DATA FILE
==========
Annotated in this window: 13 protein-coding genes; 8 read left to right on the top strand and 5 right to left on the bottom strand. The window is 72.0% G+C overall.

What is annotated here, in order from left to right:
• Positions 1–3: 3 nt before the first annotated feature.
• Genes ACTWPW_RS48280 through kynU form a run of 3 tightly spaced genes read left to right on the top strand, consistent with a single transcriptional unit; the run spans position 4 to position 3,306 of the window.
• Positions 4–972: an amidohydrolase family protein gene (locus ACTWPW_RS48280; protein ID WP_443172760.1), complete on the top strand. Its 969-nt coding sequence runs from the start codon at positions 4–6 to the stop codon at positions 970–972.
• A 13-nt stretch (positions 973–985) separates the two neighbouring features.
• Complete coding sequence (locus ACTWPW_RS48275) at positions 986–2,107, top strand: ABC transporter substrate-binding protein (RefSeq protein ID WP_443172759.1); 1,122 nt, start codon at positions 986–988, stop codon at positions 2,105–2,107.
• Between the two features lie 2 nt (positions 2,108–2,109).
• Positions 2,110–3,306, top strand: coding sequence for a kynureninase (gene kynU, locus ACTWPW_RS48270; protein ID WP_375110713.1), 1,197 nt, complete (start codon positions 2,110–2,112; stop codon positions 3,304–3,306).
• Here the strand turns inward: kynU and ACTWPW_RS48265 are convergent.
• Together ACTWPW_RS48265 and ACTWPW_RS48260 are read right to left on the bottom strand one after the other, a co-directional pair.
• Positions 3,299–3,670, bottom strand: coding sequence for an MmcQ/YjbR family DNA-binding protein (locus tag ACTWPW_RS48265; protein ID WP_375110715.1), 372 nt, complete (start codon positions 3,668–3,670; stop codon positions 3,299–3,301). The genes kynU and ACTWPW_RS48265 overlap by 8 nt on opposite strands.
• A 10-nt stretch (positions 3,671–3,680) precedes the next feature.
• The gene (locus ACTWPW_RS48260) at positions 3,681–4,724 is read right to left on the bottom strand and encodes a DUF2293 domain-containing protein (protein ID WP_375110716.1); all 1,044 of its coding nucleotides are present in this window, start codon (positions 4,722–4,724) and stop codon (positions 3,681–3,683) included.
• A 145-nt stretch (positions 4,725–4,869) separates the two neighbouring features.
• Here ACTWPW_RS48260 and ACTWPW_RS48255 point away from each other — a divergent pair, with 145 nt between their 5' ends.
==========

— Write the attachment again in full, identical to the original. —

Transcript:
Annotated in this window: 13 protein-coding genes; 8 read left to right on the top strand and 5 right to left on the bottom strand. The window is 72.0% G+C overall.

What is annotated here, in order from left to right:
• Positions 1–3: 3 nt before the first annotated feature.
• Genes ACTWPW_RS48280 through kynU form a run of 3 tightly spaced genes read left to right on the top strand, consistent with a single transcriptional unit; the run spans position 4 to position 3,306 of the window.
• Positions 4–972: an amidohydrolase family protein gene (locus ACTWPW_RS48280; protein ID WP_443172760.1), complete on the top strand. Its 969-nt coding sequence runs from the start codon at positions 4–6 to the stop codon at positions 970–972.
• A 13-nt stretch (positions 973–985) separates the two neighbouring features.
• Complete coding sequence (locus ACTWPW_RS48275) at positions 986–2,107, top strand: ABC transporter substrate-binding protein (RefSeq protein ID WP_443172759.1); 1,122 nt, start codon at positions 986–988, stop codon at positions 2,105–2,107.
• Between the two features lie 2 nt (positions 2,108–2,109).
• Positions 2,110–3,306, top strand: coding sequence for a kynureninase (gene kynU, locus ACTWPW_RS48270; protein ID WP_375110713.1), 1,197 nt, complete (start codon positions 2,110–2,112; stop codon positions 3,304–3,306).
• Here the strand turns inward: kynU and ACTWPW_RS48265 are convergent.
• Together ACTWPW_RS48265 and ACTWPW_RS48260 are read right to left on the bottom strand one after the other, a co-directional pair.
• Positions 3,299–3,670, bottom strand: coding sequence for an MmcQ/YjbR family DNA-binding protein (locus tag ACTWPW_RS48265; protein ID WP_375110715.1), 372 nt, complete (start codon positions 3,668–3,670; stop codon positions 3,299–3,301). The genes kynU and ACTWPW_RS48265 overlap by 8 nt on opposite strands.
• A 10-nt stretch (positions 3,671–3,680) precedes the next feature.
• The gene (locus ACTWPW_RS48260) at positions 3,681–4,724 is read right to left on the bottom strand and encodes a DUF2293 domain-containing protein (protein ID WP_375110716.1); all 1,044 of its coding nucleotides are present in this window, start codon (positions 4,722–4,724) and stop codon (positions 3,681–3,683) included.
• A 145-nt stretch (positions 4,725–4,869) separates the two neighbouring features.
• Here ACTWPW_RS48260 and ACTWPW_RS48255 point away from each other — a divergent pair, with 145 nt between their 5' ends.